First lady Michelle Obama is taking the right approach to encouraging kids and parents to choose healthier food, but she faces an uphill battle, according to one food industry expert.
Pulitzer Prize-winning New York Times reporter Michael Moss, who is also the author of Salt Sugar Fat: How the Food Giants Hooked Us, told The Huffington Post that Obama’s approach of “hitting the economics of food is really important and smart.”
In a recent Wall Street Journal op-ed, Obama argued that grocers like Walgreens and Walmart are “proving conventional wisdom wrong” by offering healthier products and still managing to make a profit off of them. She also highlighted Walmart’s efforts to lower the cost of their healthier foods, a step which Moss says is necessary if we want Americans to make healthier choices.
“The playing field is anything but level when you walk into the grocery store,” Moss said. “So much government subsidy goes into processed foods. Even when you’re well-meaning as a parent or a shopper for yourself, you can’t help but be pulled toward the highly processed food.”
But even if grocers are taking pains to make their healthier options more accessible to consumers, there’s still little incentive for the food industry to make their products healthier, Moss said. So shoppers are still up against food industry marketing and formula tinkering -- which Moss highlighted in a piece in The New York Times Magazine last weekend -- that encourages them to crave junk food.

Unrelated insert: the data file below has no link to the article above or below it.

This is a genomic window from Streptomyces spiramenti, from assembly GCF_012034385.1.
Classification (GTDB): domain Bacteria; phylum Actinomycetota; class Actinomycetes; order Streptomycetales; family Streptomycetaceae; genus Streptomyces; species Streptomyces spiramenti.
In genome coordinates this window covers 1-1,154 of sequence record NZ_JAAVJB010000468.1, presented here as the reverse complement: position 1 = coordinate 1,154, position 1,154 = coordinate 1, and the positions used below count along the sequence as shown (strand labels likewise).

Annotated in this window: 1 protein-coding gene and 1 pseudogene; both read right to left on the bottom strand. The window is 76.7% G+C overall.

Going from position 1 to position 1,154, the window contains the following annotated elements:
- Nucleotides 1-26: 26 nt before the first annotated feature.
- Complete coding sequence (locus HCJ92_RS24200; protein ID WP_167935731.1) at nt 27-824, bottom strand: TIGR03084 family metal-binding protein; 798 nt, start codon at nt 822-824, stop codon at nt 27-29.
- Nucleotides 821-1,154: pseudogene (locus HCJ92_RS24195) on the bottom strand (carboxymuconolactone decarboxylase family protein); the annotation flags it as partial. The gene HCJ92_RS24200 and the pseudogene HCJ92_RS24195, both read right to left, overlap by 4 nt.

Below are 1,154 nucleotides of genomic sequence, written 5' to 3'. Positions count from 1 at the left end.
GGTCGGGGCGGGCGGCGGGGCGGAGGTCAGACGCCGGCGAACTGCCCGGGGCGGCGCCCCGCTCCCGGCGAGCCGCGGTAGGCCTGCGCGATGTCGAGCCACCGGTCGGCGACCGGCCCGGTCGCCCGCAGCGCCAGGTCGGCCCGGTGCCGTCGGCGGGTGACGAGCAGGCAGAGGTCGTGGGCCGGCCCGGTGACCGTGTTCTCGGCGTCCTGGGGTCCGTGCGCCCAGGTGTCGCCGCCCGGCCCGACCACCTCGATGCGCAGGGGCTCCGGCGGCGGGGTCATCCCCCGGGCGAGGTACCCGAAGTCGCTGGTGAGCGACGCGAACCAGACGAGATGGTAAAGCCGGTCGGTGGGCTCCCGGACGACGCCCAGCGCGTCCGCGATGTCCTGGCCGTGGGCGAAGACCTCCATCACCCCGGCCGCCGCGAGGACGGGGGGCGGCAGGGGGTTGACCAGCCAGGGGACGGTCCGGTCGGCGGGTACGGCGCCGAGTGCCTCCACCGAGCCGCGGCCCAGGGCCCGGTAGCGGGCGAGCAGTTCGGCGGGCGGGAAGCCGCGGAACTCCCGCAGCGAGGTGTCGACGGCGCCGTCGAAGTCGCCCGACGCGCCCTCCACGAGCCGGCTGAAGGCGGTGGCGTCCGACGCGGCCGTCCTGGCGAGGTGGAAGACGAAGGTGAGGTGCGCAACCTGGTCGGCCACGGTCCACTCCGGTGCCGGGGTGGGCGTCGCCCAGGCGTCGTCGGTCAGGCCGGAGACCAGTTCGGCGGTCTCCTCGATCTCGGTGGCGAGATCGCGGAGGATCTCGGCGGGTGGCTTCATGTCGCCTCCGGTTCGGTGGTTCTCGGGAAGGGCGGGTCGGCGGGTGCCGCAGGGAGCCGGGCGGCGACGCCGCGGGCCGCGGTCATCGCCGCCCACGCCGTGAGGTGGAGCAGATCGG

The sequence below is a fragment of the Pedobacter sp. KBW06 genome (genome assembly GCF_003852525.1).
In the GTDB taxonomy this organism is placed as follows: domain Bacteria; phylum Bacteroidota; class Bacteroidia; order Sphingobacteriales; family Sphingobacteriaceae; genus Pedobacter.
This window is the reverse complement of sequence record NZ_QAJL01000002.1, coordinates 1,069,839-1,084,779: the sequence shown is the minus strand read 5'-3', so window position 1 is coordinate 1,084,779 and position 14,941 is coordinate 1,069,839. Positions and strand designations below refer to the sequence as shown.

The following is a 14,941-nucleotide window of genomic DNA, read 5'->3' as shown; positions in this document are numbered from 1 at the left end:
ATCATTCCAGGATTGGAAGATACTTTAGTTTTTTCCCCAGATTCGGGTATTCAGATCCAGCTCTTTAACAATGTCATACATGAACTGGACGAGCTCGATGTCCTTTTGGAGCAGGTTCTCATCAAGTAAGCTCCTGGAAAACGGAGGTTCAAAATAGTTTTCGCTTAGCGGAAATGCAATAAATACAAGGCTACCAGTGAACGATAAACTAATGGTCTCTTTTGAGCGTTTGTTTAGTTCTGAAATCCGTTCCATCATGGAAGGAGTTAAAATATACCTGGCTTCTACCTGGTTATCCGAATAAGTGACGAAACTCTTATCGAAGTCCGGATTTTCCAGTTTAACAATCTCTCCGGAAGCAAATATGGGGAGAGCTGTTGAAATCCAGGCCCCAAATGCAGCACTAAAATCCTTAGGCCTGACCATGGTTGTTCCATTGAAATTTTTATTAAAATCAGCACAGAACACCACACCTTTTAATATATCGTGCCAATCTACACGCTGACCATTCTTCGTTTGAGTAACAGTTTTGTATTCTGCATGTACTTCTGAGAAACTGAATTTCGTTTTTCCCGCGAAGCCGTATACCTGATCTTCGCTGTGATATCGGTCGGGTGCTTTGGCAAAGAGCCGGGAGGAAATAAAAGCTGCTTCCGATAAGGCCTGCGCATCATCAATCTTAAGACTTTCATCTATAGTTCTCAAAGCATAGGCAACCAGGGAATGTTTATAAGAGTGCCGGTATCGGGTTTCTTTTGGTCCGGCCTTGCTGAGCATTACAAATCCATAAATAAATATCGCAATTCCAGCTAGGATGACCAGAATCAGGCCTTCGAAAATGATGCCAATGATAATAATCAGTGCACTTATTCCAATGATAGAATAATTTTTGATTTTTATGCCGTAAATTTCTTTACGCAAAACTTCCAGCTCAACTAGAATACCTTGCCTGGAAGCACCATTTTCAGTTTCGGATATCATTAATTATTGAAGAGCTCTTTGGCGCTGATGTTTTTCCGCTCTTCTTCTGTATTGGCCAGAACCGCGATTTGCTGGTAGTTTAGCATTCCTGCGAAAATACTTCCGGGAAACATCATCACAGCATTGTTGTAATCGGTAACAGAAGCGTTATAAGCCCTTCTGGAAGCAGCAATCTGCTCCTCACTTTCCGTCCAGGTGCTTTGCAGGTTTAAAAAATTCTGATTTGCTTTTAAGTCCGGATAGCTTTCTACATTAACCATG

“Every time the good giants try to cut back on salt, sugar, fat calories, inevitably Wall Street raises its hand and is looking at the sales figures and the revenue and saying, ‘Thou shalt not result in any loss of profit,’” he said. “There’s huge continuing pressure on the food companies.”
Still, if food companies can mobilize their army of scientists and marketing experts to create healthier products that still taste good, they could be in for a huge windfall, Moss said. However, he added, increasing the health factor in our everyday food items will likely take an industry-wide push -- if one company puts resources on its own into addressing the issue and then fails, it opens up space for the competition.
“If the companies can figure out a way to reduce ... salt, sugar, fat to meaningful amounts and still keep them tasty, there’s no question they’re going to make more money because people still really care,” he said.
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